To avoid detection, the most popular APT attackers establish a connection between infected machines with command and control servers through HTTP/HTTPS protocols. It also has contributed to discovering parts of malware traffic that do not rely on HTTPS protocol to build a command and control channel through analyzing HTTP traffic. The rule-based detection method [5, 6] extracts signature rules from a large amount of C & C traffic, and then it generates templates based on these rules to filter normal traffic which does not conform to characteristics of C & C. Despite its promising results on APT malware detection, it cannot identify the normal traffic with similar characteristics of C & C traffic. To solve this problem, supervision-based detection method, which combines the statistical characteristics of HTTP traffic and machine learning, is sought [7]. It mainly trains a classifier based on a large amount of labeled data. In order to decrease the cost of labeling manually, unsupervised methods are proposed to detect APT malware infection, which cluster unlabeled traffic and compare the similarity between suspicious traffic and malicious traffic. However, this method requires a large amount of data for cluster and similarity analysis, resulting in a huge space overhead. To further enhance the performance of detection, correlation-based approach [8] is used. It analyzes the correlation and similarity of malware behaviour and uses different detection methods comprehensively. With the development of malicious attack methods, the concealment of malicious traffic increases, making it increasingly difficult to distinguish normal and malicious traffic, so correlation-based detection method needs improvement.

In this paper, we propose an effective HTTP-based APT malware infection using URL correlation. Different from most existing correlation-based detection methods, we use graph analysis to discover APT malware based on the dynamic correlation of normal traffic. The user’s normal web requests have a definite correlation, and the requests generated by APT malware will not be related to the current user’s target behaviour. Thus, we can build a web request graph and then identify HTTP-based malware traffic based on the correlation analysis among URLs. Our approach includes three phases: the first phase is to build a web request graph, which is established according to the Referer field in the HTTP header; the second phase is to refine the web request graph through redirection refactoring and URL similarity; and the third step is to filter the remaining unrelated legitimate requests using a normal uncorrelated request filter, which is trained with the user’s normal traffic. The remaining outliers in the request graph may be requests initiated by the malware to establish a C & C channel through HTTP protocol. We have conducted experiments on datasets from clickminer [9], Stratosphere Lab [10], Contagiodump [11], and pcapanalysis [12], which demonstrate that our approach has a better performance than Jiang’s method [5], MalHunter [13] and BotDet [14].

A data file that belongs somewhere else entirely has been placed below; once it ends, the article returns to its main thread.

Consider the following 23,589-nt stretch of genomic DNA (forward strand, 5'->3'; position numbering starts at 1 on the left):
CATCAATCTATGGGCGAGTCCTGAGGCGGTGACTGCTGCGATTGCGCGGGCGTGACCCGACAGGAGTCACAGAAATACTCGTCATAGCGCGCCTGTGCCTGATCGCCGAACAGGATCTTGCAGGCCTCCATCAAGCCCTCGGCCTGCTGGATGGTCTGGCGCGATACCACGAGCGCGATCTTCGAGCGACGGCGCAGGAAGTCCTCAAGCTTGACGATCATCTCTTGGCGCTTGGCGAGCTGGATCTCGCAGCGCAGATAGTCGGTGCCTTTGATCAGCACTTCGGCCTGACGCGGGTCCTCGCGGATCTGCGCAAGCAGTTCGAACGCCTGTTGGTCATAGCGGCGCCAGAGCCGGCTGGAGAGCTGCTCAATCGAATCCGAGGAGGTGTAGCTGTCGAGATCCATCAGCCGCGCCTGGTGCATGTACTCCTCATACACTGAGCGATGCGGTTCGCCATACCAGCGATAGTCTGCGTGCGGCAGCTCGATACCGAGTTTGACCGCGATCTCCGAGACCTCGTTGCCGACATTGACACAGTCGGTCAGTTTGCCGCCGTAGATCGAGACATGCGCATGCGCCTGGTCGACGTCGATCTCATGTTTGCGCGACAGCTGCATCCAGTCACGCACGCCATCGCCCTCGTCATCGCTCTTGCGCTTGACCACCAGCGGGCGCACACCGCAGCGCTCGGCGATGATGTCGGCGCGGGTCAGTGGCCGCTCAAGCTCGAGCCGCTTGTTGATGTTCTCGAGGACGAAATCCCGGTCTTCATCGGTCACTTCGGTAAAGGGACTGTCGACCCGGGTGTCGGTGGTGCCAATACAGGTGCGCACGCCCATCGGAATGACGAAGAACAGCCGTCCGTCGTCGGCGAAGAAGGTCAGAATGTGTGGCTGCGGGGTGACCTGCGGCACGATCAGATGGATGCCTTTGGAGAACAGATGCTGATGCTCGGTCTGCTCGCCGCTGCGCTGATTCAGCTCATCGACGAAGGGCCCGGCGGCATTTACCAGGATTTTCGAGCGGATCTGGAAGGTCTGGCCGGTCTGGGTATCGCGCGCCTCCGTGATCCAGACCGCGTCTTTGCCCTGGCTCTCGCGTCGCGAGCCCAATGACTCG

In summary, our contributions are as follows:(1)We have proposed an approach to detect HTTP-based APT malware infection based on graph reasoning and used Hviz [15] to construct a web request graph.(2)Due to a small percentage of normal requests that do not include a Referer field, we have proposed two methods, namely, redirection refactoring and URL similarity to add “missing” user-initiated requests into the web request graph and refine the web request graph.(3)We have used Local Outlier Factor to build a filter, which can filter 83.2% of normal uncorrelated requests.

The rest of this paper is structured as follows: Section 2 introduces the related work of malware C & C channel detection, followed by Section 3, wherein the motivation of using URL correlation analysis to detect APT malware is sketched in detail. Section 4 illustrates our APT malware infection detection based on URL correlation analysis in detail. And, Section 5 presents two methods to refine the web request graph. Section 6 describes the experimental setup and analyzes the experimental results. Discussion and Conclusion sections are summarized in Section 7 and Section 8, respectively.

Detecting C & C channels is one of the most effective ways to detect APT. Based on the different detection granularity and the basic ideas behind C & C, detection methods are subdivided into rule-based detection, machine-learning-based detection, and correlation-based detection [5].